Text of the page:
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"A still life painting was originally designated in Greek by the term "rhopography" (i.e. depiction of insignificant objects, of odds and ends); then, forcing the pejorative nuance a little, it was mockingly baptized '"rhyparography" (i.e. painting of the sordid) […] Now too the term "megalography" (i.e. large-scale painting) was coined in contradistinction to rhopography. But it was not so much a matter of size as of the nature of the subject, the latter category corresponding to our minor genre as contrasted with the grand manner."--Still Life Painting: From Antiquity to the Twentieth Century (1952:27), Charles Sterling

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Kunstformen der Natur (1904) by Ernst Haeckel
Kunstformen der Natur (1904) by Ernst Haeckel

Rhyparography (from rhypos and graphein) is a Greek term first found in the writing of Pliny the Elder referring to Ancient Greek painter Peiraikos.

It has come to denote the painting, or literary description, of mean or sordid things; especially still-life or genre painting.



François Rabelais used the term in the fifth book of Gargantua and Pantagruel.

"Beseeching our grandees of Witland that, as when formerly Apollo had distributed all the treasures of his poetical exchequer to his favourites, little hunchbacked Aesop got for himself the office of apologue-monger; in the same manner, since I do not aspire higher, they would not deny me that of puny rhyparographer, or riffraff follower of the sect of Pyreicus." (Urquhart and Motteux translation)

William Smith's Dictionary of Greek and Roman Antiquities (1842) distinguishes between rhyparography, pornography and all the lower classes of art:

"The ancients gave a name to this kind of painting, respecting the true form of which there is a difference of opinion. Pliny says that Pyreicus was called, on account of the subjects of his pictures, Rhyparographos (the reading of all the MSS.), instead of which Salmasius proposed to read Rhopographos, as better suited to the sense, and Welcker adopts the correction (ad Philostr. 396), while Sillig and others are satisfied with the former reading. The difference is hardly important enough to be discussed here. (See Sillig, Cat. Artif s. v.; Döderlein, Lat. Synon. vol. ii. p. 38; and the Greek Lexicons, s. vv.[1]"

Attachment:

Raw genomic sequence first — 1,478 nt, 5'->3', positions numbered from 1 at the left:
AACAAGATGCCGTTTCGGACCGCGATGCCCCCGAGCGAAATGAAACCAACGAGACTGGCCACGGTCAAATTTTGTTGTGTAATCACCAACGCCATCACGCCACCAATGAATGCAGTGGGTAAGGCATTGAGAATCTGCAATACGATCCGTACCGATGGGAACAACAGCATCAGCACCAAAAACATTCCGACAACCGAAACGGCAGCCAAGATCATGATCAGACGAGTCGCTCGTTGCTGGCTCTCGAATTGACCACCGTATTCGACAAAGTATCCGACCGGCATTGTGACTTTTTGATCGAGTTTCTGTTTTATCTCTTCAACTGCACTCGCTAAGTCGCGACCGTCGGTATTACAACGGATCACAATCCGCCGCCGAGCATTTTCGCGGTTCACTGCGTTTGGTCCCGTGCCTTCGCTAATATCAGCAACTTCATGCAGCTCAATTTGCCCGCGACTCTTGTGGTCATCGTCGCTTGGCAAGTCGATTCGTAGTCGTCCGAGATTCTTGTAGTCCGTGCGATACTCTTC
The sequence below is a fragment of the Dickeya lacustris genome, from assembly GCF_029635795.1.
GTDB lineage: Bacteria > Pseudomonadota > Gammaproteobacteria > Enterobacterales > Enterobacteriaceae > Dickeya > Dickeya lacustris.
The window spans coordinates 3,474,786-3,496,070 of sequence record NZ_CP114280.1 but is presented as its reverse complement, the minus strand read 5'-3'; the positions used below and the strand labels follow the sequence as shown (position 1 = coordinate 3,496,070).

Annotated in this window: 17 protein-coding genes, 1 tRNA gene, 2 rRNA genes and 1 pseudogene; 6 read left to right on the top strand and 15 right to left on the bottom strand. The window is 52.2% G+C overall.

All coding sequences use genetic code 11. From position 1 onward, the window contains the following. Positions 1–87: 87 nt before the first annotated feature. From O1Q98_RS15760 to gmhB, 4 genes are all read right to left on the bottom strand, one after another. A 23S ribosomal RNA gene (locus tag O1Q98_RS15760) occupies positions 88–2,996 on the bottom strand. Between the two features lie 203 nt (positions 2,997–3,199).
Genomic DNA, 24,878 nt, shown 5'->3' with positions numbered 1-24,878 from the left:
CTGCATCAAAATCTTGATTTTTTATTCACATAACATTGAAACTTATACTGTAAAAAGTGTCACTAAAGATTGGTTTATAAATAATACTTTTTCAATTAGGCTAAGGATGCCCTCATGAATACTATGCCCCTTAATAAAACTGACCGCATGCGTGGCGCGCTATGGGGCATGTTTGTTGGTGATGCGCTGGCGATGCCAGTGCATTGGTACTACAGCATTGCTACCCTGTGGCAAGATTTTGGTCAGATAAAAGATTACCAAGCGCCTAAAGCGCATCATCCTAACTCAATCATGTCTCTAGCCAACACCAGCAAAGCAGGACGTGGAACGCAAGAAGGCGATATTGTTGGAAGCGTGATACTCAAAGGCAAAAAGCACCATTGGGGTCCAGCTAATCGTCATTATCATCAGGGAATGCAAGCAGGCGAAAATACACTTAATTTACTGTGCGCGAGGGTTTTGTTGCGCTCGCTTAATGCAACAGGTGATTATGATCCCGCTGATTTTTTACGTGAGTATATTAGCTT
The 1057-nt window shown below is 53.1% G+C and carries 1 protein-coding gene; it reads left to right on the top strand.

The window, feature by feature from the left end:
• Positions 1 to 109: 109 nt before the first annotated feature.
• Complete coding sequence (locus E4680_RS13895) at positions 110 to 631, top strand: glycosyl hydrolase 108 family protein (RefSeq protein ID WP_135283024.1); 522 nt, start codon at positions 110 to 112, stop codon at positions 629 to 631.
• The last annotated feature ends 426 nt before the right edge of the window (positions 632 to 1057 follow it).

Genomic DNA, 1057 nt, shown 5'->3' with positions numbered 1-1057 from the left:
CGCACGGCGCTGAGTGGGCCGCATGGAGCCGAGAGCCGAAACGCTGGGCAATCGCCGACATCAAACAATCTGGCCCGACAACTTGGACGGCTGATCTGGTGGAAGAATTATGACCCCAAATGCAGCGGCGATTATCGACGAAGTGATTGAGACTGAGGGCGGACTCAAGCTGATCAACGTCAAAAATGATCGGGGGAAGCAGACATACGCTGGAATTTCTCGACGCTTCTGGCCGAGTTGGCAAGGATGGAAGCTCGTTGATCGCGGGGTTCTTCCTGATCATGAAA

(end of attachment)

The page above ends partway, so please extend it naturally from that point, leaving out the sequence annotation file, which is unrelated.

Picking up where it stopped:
And elsewhere:

"The consequence [of the decline of painting in Greece after the death of Alexander the Great] was, that the artists of those times were under the necessity of trying other fields of art; of attracting attention by novelty and variety: thus rhyparography (ῥυπαργραφία), pornography, and all the lower classes of art, attained the ascendancy, and became the characteristic styles of the period…."
"In the lower descriptions of painting which prevailed in this period, Pyreicus was pre-eminent; he was termed Rhyparographos (ῥυπαργράφος), on account of the mean quality of his subjects. He belonged to the class of genre-painters, or “peintres de genre bas,” as the French term them. The Greek ῥυπαργραφία, therefore, is apparently equivalent to our expression, the Dutch style.
Pornography, or obscene painting, which in the time of the Romans was practised with the grossest license, prevailed especially at no particular period in Greece, but was apparently tolerated to a considerable extent at all times. Parrasius, Aristides, Pausanias, Nicophanes, Chaerephanes, Arellius, and a few other πορνογράϕοι are mentioned as having made themselves notorious for this species of license."[2] with added corrections, see also [3]

George Saintsbury in his History of Nineteenth Century Literature (1896) uses it of descriptive writing: "The Lousiad (a perfect triumph of cleverness expended on what the Greeks called rhyparography)."

Scholar Norman Bryson "adopts the distinction between 'rhyparography' and ' rhopography' made by Sterling. According to Sterling, 'rhopography' is a term used in the ancient world to describe portrayals of small, unimportant things ('trifles'). 'Rhyparography' is a pejorative term and refers to low, despicable ('sordid') matters."[4]

German text

Der Begriff Rhyparographie (von griech. ryparos oder rypos „schmutzig“, also „Schmutzmalerei“) bezeichnet in der Malerei der Antike das niedere Genre, die hauptsächliche Darstellung alltäglicher, gewöhnlicher oder verächtlicher Gegenstände.

Nach Plinius erhielt der Maler Pyreïkos, der mit Vorliebe Barbierstuben, Schusterwerkstätten, Esel, Eßwaren und dergleichen darstellte, deshalb den Spitznamen Rhyparographos („Schmutzmaler“). Nach heutigen Begriffen würde man von Genremalerei oder Stillleben sprechen. Aus dem Ausdruck hat man auf eine Geringschätzung entsprechender Darstellungen in der Antike geschlossen. Dem widerspricht aber die große Zahl von Stillleben und Genrebildern, die man in Pompeji und Herkulaneum gefunden hat.

Synonym mit Rhyparographie wird auch der Begriff Ropographie gebraucht (von griech. ropos „Kleinigkeit“ oder „Mischmasch“, also „Kleinkrammalerei“).

Der gegensätzliche Begriff ist Megalographie.


See also

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